I made my annual visit to the National Portrait Gallery to see the BP Portrait Award exhibition 2018, sandwiched between watching England’s surprising progress at the World Cup!
One of the most prestigious portrait painting competitions, the BP Portrait Award has been running since 1980. There’s usually a mix of professional and student artists. So I just thought I’d put in a word for an inspiring exhibition and praise the art of the portrait.
The BP Award is where I go for inspiration and to marvel at the technical skills of the artists involved. I always find portraits that interest me every time I visit. Whether it’s photo realistic painting, paintings with some great inner psychology or simply colour, it’s all here.
So this time I saw great examples of photo realistic painting and some brilliant compositions. It’s not simply about a likeness, but also a mood or feel. Also I love the attention to surroundings and the depiction of props and clothing.
Looking round the exhibition I was drawn to this small portrait entitled ‘Sister’ by American artist Zack Zdrale http://zackzdrale.com/. Why was this? On first viewing it looked a little imposing and the model, Zack’s sister, a little stern with her intense gaze at the viewer. In his commentary Zack stressed that it was his sister’s expression of strength that dictated his painting. May be that’s why my first reaction was how imposing the pose seemed?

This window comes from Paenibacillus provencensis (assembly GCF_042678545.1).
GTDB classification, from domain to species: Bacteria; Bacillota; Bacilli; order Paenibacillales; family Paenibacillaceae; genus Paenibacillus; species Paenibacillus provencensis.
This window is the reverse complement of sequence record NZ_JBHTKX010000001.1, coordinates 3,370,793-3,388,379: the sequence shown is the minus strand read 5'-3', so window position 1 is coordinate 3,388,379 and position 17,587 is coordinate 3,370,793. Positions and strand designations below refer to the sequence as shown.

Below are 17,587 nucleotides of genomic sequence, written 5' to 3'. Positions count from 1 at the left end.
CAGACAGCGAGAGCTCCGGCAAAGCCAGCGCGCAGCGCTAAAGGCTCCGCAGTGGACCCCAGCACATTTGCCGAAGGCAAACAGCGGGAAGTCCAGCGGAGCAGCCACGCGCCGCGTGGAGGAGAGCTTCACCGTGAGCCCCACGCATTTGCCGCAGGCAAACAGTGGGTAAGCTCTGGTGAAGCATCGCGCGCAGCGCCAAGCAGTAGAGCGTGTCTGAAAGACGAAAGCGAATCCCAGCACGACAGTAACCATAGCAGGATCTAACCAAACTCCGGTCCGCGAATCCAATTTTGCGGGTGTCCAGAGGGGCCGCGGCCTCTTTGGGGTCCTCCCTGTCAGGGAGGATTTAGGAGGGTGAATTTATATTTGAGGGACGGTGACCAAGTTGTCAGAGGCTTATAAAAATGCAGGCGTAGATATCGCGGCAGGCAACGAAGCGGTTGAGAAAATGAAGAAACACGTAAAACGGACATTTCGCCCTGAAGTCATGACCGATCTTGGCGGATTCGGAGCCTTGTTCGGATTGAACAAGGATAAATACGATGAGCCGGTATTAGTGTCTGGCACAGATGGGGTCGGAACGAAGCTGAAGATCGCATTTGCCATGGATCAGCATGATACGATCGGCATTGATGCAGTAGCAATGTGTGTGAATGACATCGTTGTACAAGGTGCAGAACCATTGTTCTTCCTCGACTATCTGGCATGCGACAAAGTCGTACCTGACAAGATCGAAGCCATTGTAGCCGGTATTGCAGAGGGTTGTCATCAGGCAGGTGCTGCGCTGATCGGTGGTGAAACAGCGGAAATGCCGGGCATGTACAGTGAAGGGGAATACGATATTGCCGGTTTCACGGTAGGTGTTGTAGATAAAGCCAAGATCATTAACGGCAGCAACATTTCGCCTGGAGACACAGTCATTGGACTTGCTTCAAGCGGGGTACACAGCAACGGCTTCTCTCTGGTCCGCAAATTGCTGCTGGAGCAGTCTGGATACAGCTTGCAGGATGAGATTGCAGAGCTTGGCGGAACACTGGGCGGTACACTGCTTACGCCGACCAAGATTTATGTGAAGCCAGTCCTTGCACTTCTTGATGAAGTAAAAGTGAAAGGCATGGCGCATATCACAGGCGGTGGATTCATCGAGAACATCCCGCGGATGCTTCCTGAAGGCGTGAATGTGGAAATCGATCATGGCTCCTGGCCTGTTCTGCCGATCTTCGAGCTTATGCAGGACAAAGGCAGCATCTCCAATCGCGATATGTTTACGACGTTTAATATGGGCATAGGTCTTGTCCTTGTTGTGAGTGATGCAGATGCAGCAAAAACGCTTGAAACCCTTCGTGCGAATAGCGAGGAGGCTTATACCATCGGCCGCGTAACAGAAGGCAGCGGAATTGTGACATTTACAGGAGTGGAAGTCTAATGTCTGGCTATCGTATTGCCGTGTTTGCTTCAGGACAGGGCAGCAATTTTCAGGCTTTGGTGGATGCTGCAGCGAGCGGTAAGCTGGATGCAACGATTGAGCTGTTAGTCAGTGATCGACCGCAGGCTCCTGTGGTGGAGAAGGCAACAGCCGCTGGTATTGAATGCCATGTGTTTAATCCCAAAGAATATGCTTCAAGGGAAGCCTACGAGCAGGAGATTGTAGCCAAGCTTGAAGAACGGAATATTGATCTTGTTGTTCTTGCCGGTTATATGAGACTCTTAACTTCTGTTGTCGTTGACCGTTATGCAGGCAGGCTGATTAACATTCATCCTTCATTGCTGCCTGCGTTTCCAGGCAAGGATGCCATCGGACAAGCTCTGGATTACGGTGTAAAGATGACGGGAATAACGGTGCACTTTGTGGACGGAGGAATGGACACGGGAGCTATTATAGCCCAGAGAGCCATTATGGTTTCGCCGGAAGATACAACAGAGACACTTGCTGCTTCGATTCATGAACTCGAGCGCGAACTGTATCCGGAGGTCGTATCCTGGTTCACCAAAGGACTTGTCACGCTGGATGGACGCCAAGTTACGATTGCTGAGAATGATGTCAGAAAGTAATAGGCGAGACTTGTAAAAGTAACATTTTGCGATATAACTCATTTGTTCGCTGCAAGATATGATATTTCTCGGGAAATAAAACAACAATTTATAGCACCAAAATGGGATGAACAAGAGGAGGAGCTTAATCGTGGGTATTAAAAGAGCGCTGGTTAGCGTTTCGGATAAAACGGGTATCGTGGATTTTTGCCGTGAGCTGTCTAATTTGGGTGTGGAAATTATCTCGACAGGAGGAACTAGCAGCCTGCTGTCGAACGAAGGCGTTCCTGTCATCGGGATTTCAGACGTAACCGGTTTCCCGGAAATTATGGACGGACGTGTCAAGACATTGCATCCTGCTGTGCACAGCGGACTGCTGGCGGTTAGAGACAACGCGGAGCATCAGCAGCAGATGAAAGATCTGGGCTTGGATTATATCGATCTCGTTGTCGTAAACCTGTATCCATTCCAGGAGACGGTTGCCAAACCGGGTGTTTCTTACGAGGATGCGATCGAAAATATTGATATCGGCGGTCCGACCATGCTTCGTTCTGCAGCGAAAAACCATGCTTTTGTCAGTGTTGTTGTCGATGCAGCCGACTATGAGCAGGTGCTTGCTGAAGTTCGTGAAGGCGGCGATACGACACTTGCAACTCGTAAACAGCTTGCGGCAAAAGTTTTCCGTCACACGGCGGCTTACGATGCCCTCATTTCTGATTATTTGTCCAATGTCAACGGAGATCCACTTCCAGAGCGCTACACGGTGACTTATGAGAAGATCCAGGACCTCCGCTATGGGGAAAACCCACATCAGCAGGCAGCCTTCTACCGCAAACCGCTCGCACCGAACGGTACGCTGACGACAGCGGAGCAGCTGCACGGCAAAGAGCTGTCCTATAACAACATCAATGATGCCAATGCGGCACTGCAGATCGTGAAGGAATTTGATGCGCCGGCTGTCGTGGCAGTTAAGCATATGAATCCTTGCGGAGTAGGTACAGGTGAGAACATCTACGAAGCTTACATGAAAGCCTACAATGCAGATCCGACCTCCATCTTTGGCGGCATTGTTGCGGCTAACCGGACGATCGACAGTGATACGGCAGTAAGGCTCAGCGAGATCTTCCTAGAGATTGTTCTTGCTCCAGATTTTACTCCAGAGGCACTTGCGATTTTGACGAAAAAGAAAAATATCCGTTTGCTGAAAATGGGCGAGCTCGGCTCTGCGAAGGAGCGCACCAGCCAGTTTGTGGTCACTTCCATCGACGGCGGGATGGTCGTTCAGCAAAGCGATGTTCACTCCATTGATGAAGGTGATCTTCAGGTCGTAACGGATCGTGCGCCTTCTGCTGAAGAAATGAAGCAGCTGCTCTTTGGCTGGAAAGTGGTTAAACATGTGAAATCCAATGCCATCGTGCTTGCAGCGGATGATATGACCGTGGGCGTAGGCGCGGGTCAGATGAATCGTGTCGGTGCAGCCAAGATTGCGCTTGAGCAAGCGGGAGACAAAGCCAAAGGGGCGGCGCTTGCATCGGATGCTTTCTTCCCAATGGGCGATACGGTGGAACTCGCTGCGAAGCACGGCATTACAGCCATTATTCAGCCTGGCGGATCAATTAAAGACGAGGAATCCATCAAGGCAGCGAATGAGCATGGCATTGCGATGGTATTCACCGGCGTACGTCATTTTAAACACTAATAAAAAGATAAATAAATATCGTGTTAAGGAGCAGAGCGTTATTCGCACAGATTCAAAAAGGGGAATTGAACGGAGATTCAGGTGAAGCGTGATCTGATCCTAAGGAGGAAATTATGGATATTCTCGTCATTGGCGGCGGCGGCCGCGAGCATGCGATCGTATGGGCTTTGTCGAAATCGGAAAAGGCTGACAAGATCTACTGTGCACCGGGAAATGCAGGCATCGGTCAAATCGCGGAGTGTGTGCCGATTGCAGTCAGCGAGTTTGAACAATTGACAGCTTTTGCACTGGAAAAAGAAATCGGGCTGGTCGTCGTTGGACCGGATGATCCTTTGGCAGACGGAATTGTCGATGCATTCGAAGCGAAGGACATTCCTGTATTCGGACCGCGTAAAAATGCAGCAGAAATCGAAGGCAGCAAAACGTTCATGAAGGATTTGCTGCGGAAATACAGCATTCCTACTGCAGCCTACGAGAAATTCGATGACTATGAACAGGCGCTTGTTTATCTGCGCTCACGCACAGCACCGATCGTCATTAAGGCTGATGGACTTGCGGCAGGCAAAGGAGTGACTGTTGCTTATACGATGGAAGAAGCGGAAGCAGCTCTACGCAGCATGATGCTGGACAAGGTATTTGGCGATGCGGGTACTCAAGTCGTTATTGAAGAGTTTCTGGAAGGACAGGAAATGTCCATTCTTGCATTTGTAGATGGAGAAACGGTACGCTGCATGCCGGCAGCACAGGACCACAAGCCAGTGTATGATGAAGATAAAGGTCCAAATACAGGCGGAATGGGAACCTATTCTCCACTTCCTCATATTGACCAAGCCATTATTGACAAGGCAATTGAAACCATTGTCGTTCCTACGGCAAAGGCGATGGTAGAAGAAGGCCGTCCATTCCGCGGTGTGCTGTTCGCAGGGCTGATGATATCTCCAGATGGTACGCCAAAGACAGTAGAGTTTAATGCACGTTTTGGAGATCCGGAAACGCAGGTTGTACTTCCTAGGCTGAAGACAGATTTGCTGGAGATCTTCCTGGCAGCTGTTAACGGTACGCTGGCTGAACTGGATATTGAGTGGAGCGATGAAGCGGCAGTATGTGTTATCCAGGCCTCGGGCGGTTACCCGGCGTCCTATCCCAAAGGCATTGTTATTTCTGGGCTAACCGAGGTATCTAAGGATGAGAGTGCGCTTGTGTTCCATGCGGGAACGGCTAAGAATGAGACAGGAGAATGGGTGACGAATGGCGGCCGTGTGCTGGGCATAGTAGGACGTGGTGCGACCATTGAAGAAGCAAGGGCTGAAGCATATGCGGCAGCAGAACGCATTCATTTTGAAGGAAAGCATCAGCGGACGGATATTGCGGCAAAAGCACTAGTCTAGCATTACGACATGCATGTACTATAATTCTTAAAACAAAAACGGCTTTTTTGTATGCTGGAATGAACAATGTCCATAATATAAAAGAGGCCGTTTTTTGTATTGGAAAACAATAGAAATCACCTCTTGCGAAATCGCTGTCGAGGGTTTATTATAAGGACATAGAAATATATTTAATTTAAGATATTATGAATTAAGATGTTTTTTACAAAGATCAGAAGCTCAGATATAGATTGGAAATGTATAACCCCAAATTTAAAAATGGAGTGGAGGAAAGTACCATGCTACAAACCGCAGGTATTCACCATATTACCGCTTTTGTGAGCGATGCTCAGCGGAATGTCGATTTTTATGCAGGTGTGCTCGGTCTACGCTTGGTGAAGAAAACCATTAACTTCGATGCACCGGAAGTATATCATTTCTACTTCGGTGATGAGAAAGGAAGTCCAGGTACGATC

However, I think my reaction to the portrait chimed with what Zack set out to achieve. The slashes of light that hit the face and lower part of the neck immediately caught my eye. The strong triangular composition and use of chiaroscuro links in with the strength of the sitter’s gaze. Using a limited palette and with huge swathes of dark paint, my eye was directed to the boldly lit face.
This is just one of 48 paintings on show at the exhibition. You can look at the other paintings on the National Portrait Gallery’s website https://www.npg.org.uk/whatson/bp-portrait-award-2018/exhibition/exhibitors/. However, I would seriously recommend a visit when you’re next in London. The exhibition runs until 23rd September.